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why does the value of potentiometer change even if it is ... ?

hello guys,

i need to know please why does a potentiometer value change even if i turned it into the max which should be 1023 ?

what i am doing here is just testing, so i programmed a simple potentiometer program with serial connection to view the variable on monitor so it's giving me once 1023 , one 0, once 775 ... why ?

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bdk6's picture

Most breadboards are about the same.  The really, really cheap ones are, well, really, really cheap.  You can pay a LOT of money and get one that is somewhat better, but not much.  Or you can buy an average quality one and replace it cheaply every couple years or so, as you should anyway.  On some you can remove the little connecting jumpers from the bottom and replace them, so you can use some good ones from one damaged board to repair another damaged board.  But as has been pointed out they are not designed for heavy use or long term use.

firashelou's picture

aha ok and maybe because i am using a homemade jumper wires which i soldered them by myself, so it might be another reason but when i use it directly to arduino without breadboard they work fine

6677's picture

Ultimately a breadboard is for prototyping only. You wouldn't keep a circuit breadboarded forever. You would solder it up permanently instead, whether that be on a PCB, piece of proto board, cardboard (as a proto board substitute) or even just a bare mess of wires and components soldered to each other.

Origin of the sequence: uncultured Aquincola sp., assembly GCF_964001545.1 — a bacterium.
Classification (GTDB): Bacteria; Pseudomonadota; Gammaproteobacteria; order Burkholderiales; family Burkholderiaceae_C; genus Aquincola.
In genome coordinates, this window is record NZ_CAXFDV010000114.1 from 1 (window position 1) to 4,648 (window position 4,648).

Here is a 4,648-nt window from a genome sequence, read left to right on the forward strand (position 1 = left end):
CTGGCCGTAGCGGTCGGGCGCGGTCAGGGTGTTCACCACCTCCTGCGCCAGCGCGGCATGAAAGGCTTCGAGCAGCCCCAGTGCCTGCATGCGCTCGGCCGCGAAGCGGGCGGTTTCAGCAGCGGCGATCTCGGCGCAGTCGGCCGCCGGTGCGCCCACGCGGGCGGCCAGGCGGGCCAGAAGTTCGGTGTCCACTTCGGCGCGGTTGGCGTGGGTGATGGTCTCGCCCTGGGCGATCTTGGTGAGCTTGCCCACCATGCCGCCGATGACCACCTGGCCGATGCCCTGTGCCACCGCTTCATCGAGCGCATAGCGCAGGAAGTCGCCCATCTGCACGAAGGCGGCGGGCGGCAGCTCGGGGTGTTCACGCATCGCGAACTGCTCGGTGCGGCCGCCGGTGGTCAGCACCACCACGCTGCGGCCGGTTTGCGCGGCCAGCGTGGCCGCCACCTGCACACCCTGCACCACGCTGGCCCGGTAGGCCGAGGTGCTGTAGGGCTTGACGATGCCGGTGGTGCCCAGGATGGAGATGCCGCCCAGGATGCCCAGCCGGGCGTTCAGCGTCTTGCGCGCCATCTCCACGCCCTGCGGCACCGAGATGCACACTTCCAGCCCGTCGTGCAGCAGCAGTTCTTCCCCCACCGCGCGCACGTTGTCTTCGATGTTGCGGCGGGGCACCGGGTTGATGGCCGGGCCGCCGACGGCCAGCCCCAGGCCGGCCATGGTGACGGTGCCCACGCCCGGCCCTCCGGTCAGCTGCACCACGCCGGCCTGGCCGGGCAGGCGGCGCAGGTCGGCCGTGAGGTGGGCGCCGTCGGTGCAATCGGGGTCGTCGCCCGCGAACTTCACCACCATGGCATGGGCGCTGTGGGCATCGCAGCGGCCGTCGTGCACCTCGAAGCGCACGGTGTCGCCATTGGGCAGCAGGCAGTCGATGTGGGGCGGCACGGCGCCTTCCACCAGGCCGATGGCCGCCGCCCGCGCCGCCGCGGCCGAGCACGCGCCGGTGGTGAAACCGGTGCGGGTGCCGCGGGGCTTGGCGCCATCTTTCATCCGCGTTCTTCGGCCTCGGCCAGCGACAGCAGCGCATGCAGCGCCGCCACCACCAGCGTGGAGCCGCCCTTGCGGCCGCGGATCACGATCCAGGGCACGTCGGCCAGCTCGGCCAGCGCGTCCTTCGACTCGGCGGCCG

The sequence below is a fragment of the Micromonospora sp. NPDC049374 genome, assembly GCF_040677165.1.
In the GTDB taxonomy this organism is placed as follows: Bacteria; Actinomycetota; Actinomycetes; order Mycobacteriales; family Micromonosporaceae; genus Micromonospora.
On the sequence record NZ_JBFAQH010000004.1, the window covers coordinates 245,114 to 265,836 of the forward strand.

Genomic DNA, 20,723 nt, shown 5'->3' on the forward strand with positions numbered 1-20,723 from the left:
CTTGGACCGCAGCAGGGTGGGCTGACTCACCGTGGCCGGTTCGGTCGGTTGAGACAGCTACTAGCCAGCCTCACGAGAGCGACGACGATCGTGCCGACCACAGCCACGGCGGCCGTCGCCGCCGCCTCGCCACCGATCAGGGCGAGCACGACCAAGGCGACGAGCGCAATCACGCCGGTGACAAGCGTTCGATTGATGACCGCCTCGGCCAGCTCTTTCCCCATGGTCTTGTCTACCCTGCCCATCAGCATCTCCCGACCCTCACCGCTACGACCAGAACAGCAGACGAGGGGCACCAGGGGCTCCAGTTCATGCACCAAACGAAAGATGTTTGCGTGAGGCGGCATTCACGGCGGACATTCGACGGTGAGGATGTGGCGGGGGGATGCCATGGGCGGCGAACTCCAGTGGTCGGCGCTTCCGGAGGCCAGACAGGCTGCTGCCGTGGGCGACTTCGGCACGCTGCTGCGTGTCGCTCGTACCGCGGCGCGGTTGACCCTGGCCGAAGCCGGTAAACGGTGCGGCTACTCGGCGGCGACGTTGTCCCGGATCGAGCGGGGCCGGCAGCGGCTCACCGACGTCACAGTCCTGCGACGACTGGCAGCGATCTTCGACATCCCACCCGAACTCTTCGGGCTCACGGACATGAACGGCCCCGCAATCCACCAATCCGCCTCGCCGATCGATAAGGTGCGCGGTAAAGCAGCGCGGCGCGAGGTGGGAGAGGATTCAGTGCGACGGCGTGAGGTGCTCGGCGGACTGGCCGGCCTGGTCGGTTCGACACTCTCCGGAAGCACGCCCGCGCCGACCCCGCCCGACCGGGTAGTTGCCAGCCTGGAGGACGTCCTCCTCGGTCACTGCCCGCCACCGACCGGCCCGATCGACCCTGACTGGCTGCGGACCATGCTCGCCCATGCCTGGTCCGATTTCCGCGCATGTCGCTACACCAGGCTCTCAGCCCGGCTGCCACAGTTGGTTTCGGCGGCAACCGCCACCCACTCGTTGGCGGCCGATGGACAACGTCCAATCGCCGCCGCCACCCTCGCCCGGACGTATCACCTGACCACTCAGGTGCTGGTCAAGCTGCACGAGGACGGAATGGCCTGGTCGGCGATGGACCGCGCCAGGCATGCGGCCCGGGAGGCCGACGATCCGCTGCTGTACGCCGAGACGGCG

They are electrically noisy environments highly prone to interference. They are a breeding ground for poor connections (resulting in your issue). They are however a good way to prototype that a circuit layout is generally correct and allow you to quickly change things as you need.

firashelou's picture

sure it's just for testing but this problem is annoying !! does a better breadboard have this issue or not ?

6677's picture

I don't have any breadboards so can't speak from experience. From what I hear, minimise the distance a signal has to propagate through the breadboard, ie a component and its connecting wire need to be as close as possible. Newer breadboards have a tighter grip on components which helps.

 

Even so, a new breadboard with adjacent holes used will be noisier than a permanently built circuit.

 

 

I think you have established your potentiometer works. Your rf modules should be safe to breadboard. Time to test them.

firashelou's picture

exactly !! it's because the breadboard nevertheless it's new one !! when i plugged the potentiometer directly to the arduino it works without giving me the 0 value when it's on the maximum !!

Chris the Carpenter's picture

Bingo, perfect, perfect. This is why we test things by themselves before we try to put together a big project. Getting this pot to work will be important when added to a bigger project.

Ok, I would assume this is probably just a "messy" set-up. This feels like a loose wire rattling around in a breadboard to me. I can also assume the pot itself is a pretty cheap one (nothing against you, they are all cheap). 

I would reconnect everything using fresh holes in your breadboard --Breadboard contacts can get spread out when larger parts are used. When a smaller one goes in later, it can lead to a loose contact.

If you can, solder some jumper wires directly to the pot. 

All in all, this feels like a dirty connection somewhere, maybe some junk inside the pot. Tidy up, snug up your wires, try a different pot if you have one, see if you can get some better numbers.

6677's picture

Its an analogue device. Analogue to digital will never give 100% consistent readings, can get close though.

 

Check for broken solder joins, or If your breadboarding that everything is plugged in securely. Either one could alter the reading from a pot.

 

Otherwise what you are seeing is fairly normal